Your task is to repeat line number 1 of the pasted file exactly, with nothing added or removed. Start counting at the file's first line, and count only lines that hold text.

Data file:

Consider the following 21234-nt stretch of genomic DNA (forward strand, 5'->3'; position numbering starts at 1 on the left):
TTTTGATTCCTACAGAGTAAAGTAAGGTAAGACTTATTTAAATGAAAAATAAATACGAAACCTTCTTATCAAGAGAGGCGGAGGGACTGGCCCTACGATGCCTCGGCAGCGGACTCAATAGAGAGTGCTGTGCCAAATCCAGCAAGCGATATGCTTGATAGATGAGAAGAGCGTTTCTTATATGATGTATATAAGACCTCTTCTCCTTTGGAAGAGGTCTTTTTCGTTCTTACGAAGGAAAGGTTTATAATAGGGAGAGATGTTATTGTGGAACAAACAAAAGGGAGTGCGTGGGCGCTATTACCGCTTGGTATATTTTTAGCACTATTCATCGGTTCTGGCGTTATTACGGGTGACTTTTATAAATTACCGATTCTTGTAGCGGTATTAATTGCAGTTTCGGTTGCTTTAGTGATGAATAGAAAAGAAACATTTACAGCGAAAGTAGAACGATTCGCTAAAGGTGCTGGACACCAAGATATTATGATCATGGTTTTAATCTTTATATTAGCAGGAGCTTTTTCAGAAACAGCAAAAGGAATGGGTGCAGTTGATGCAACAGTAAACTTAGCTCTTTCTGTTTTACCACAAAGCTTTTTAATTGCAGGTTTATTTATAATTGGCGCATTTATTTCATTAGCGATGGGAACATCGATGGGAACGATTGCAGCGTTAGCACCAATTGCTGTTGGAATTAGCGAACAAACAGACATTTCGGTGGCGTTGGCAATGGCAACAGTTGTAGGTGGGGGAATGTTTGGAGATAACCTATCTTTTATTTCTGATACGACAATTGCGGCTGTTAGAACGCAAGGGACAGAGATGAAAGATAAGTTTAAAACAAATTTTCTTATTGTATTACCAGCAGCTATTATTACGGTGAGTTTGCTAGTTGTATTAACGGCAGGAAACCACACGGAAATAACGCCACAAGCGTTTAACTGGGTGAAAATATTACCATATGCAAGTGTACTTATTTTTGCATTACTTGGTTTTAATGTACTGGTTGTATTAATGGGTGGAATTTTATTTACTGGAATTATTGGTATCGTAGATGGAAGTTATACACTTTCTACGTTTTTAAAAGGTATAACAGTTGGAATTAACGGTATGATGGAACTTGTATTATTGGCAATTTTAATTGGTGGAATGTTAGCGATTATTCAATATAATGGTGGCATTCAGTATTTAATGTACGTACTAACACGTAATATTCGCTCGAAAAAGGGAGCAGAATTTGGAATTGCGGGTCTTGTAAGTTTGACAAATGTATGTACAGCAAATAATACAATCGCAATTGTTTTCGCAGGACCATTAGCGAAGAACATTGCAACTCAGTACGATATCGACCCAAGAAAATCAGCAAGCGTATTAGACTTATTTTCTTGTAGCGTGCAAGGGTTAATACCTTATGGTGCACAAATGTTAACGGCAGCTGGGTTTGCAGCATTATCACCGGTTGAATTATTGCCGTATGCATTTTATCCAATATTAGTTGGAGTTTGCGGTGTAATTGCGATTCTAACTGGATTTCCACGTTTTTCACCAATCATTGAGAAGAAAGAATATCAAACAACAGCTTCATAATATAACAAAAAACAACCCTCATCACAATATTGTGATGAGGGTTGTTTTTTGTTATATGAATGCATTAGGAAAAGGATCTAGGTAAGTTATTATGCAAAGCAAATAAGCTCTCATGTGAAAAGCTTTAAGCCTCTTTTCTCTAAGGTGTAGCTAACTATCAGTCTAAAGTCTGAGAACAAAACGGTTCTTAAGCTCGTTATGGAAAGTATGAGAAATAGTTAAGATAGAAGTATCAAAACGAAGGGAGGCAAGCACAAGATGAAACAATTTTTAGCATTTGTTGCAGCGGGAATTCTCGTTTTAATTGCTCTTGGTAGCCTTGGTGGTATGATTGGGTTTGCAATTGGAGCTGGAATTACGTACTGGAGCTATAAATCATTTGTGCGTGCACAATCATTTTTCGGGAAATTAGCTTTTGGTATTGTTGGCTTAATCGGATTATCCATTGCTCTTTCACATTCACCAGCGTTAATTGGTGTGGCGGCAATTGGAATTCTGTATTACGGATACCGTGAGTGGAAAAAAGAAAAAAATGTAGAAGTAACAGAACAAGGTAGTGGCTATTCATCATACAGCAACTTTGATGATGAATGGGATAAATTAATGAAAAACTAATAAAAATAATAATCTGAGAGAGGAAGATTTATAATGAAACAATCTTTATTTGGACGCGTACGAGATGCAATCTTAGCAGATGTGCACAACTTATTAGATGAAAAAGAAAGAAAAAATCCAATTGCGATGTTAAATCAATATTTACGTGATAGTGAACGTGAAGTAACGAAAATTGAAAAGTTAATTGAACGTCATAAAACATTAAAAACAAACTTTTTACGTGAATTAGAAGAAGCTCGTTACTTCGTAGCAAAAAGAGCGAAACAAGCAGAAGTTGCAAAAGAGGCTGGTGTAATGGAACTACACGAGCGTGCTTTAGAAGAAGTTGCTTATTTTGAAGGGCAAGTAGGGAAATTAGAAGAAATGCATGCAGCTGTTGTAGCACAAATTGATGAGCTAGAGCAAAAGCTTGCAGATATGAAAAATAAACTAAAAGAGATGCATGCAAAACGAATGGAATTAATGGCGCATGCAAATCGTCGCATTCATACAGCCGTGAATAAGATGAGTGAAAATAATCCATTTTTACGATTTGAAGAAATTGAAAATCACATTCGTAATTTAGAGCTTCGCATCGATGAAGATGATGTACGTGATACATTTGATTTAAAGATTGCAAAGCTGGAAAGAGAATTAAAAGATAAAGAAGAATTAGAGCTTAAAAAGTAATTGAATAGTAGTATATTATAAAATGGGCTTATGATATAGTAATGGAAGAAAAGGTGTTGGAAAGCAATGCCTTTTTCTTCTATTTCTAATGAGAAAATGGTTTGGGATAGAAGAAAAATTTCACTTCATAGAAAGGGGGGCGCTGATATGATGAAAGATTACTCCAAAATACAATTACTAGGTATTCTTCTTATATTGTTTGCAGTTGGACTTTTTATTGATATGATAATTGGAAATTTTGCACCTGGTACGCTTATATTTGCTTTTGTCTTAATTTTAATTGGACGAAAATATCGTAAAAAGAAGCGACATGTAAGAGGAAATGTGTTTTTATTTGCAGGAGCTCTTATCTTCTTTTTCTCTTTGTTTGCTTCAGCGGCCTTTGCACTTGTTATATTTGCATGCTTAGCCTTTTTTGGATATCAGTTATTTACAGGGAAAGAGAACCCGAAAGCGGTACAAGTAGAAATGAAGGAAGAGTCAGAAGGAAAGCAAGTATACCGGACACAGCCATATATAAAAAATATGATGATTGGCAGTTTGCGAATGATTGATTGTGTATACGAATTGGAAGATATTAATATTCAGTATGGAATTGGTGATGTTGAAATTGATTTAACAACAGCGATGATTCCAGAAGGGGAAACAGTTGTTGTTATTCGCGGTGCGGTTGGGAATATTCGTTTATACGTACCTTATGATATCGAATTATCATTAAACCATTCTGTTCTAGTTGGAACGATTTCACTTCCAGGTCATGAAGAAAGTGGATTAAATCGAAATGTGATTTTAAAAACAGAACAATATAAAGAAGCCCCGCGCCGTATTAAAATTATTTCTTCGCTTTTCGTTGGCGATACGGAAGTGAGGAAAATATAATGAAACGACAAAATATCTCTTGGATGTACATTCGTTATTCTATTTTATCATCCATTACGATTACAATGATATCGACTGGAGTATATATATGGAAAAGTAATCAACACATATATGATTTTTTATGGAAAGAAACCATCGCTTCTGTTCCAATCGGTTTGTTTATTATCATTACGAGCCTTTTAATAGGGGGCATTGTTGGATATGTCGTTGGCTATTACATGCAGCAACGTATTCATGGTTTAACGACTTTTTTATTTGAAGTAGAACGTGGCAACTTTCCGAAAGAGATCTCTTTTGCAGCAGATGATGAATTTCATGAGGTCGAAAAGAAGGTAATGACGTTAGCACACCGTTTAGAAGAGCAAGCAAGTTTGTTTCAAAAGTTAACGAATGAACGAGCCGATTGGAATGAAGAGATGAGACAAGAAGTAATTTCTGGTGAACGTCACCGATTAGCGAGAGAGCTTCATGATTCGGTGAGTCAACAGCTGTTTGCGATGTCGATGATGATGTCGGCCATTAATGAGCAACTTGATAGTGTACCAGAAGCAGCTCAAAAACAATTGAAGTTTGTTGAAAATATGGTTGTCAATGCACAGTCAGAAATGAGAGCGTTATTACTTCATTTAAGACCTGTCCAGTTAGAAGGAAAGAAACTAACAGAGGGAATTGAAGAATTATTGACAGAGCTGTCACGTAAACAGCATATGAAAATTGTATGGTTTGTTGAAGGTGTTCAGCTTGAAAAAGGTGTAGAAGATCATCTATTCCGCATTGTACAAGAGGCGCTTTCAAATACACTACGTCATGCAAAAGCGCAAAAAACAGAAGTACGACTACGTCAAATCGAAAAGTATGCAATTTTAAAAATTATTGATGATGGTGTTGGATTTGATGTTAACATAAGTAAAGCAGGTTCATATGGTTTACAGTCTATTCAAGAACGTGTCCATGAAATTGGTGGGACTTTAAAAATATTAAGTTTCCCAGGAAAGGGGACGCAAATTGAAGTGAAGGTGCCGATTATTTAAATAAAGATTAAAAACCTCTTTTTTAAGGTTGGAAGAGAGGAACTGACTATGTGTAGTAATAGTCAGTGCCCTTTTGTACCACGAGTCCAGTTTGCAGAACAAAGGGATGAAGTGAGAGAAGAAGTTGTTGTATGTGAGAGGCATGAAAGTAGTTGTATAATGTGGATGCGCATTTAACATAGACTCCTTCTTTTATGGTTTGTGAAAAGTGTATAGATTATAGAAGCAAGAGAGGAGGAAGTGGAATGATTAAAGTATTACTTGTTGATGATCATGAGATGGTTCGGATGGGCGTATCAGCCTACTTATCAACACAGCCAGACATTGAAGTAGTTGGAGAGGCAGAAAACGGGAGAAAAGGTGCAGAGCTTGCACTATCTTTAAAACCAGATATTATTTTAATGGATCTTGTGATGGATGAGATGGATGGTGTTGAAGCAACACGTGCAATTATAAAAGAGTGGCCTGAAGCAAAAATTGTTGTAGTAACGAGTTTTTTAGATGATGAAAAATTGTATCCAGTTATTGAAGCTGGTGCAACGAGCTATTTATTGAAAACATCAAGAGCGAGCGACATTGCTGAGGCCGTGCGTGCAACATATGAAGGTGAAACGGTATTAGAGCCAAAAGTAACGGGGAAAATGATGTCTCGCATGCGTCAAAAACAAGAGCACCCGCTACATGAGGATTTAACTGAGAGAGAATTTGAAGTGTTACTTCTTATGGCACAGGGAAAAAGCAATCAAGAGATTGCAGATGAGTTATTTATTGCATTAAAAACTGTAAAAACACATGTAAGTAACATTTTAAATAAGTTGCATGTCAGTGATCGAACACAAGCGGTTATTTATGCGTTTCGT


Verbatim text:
Consider the following 21234-nt stretch of genomic DNA (forward strand, 5'->3'; position numbering starts at 1 on the left):